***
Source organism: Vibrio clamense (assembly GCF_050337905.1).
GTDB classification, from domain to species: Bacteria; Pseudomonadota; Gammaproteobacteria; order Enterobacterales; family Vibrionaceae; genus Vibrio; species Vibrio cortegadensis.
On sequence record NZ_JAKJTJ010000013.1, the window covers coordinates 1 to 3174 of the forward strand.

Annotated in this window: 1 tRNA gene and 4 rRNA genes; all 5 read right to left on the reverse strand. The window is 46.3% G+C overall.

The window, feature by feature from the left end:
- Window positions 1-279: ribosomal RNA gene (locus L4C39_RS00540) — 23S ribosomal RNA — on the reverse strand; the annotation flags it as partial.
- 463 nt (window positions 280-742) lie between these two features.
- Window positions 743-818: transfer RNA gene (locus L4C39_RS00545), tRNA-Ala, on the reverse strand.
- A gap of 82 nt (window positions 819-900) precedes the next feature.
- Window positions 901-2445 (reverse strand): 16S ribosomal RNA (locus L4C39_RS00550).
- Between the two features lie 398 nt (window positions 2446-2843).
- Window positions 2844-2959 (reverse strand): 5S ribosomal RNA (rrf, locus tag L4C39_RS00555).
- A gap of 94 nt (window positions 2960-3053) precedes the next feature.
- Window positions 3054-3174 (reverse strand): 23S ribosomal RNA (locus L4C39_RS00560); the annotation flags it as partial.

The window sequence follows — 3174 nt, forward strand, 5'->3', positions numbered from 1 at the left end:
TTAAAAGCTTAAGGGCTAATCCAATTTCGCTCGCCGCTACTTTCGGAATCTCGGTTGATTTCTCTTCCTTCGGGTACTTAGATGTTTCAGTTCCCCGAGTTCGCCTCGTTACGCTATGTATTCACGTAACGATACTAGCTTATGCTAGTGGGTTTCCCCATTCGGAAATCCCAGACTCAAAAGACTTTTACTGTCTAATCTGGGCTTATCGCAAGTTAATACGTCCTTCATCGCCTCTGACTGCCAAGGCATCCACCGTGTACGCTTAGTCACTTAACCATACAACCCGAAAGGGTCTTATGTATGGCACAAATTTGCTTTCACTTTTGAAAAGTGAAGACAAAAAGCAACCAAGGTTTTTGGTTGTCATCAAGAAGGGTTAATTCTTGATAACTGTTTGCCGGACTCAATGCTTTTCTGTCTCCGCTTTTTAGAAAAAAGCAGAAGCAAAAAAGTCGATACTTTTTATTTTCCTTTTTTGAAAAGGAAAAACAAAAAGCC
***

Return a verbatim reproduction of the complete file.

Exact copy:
Source organism: Vibrio clamense (assembly GCF_050337905.1).
GTDB classification, from domain to species: Bacteria; Pseudomonadota; Gammaproteobacteria; order Enterobacterales; family Vibrionaceae; genus Vibrio; species Vibrio cortegadensis.
On sequence record NZ_JAKJTJ010000013.1, the window covers coordinates 1 to 3174 of the forward strand.

Annotated in this window: 1 tRNA gene and 4 rRNA genes; all 5 read right to left on the reverse strand. The window is 46.3% G+C overall.

The window, feature by feature from the left end:
- Window positions 1-279: ribosomal RNA gene (locus L4C39_RS00540) — 23S ribosomal RNA — on the reverse strand; the annotation flags it as partial.
- 463 nt (window positions 280-742) lie between these two features.
- Window positions 743-818: transfer RNA gene (locus L4C39_RS00545), tRNA-Ala, on the reverse strand.
- A gap of 82 nt (window positions 819-900) precedes the next feature.
- Window positions 901-2445 (reverse strand): 16S ribosomal RNA (locus L4C39_RS00550).
- Between the two features lie 398 nt (window positions 2446-2843).
- Window positions 2844-2959 (reverse strand): 5S ribosomal RNA (rrf, locus tag L4C39_RS00555).
- A gap of 94 nt (window positions 2960-3053) precedes the next feature.
- Window positions 3054-3174 (reverse strand): 23S ribosomal RNA (locus L4C39_RS00560); the annotation flags it as partial.

The window sequence follows — 3174 nt, forward strand, 5'->3', positions numbered from 1 at the left end:
TTAAAAGCTTAAGGGCTAATCCAATTTCGCTCGCCGCTACTTTCGGAATCTCGGTTGATTTCTCTTCCTTCGGGTACTTAGATGTTTCAGTTCCCCGAGTTCGCCTCGTTACGCTATGTATTCACGTAACGATACTAGCTTATGCTAGTGGGTTTCCCCATTCGGAAATCCCAGACTCAAAAGACTTTTACTGTCTAATCTGGGCTTATCGCAAGTTAATACGTCCTTCATCGCCTCTGACTGCCAAGGCATCCACCGTGTACGCTTAGTCACTTAACCATACAACCCGAAAGGGTCTTATGTATGGCACAAATTTGCTTTCACTTTTGAAAAGTGAAGACAAAAAGCAACCAAGGTTTTTGGTTGTCATCAAGAAGGGTTAATTCTTGATAACTGTTTGCCGGACTCAATGCTTTTCTGTCTCCGCTTTTTAGAAAAAAGCAGAAGCAAAAAAGTCGATACTTTTTATTTTCCTTTTTTGAAAAGGAAAAACAAAAAGCC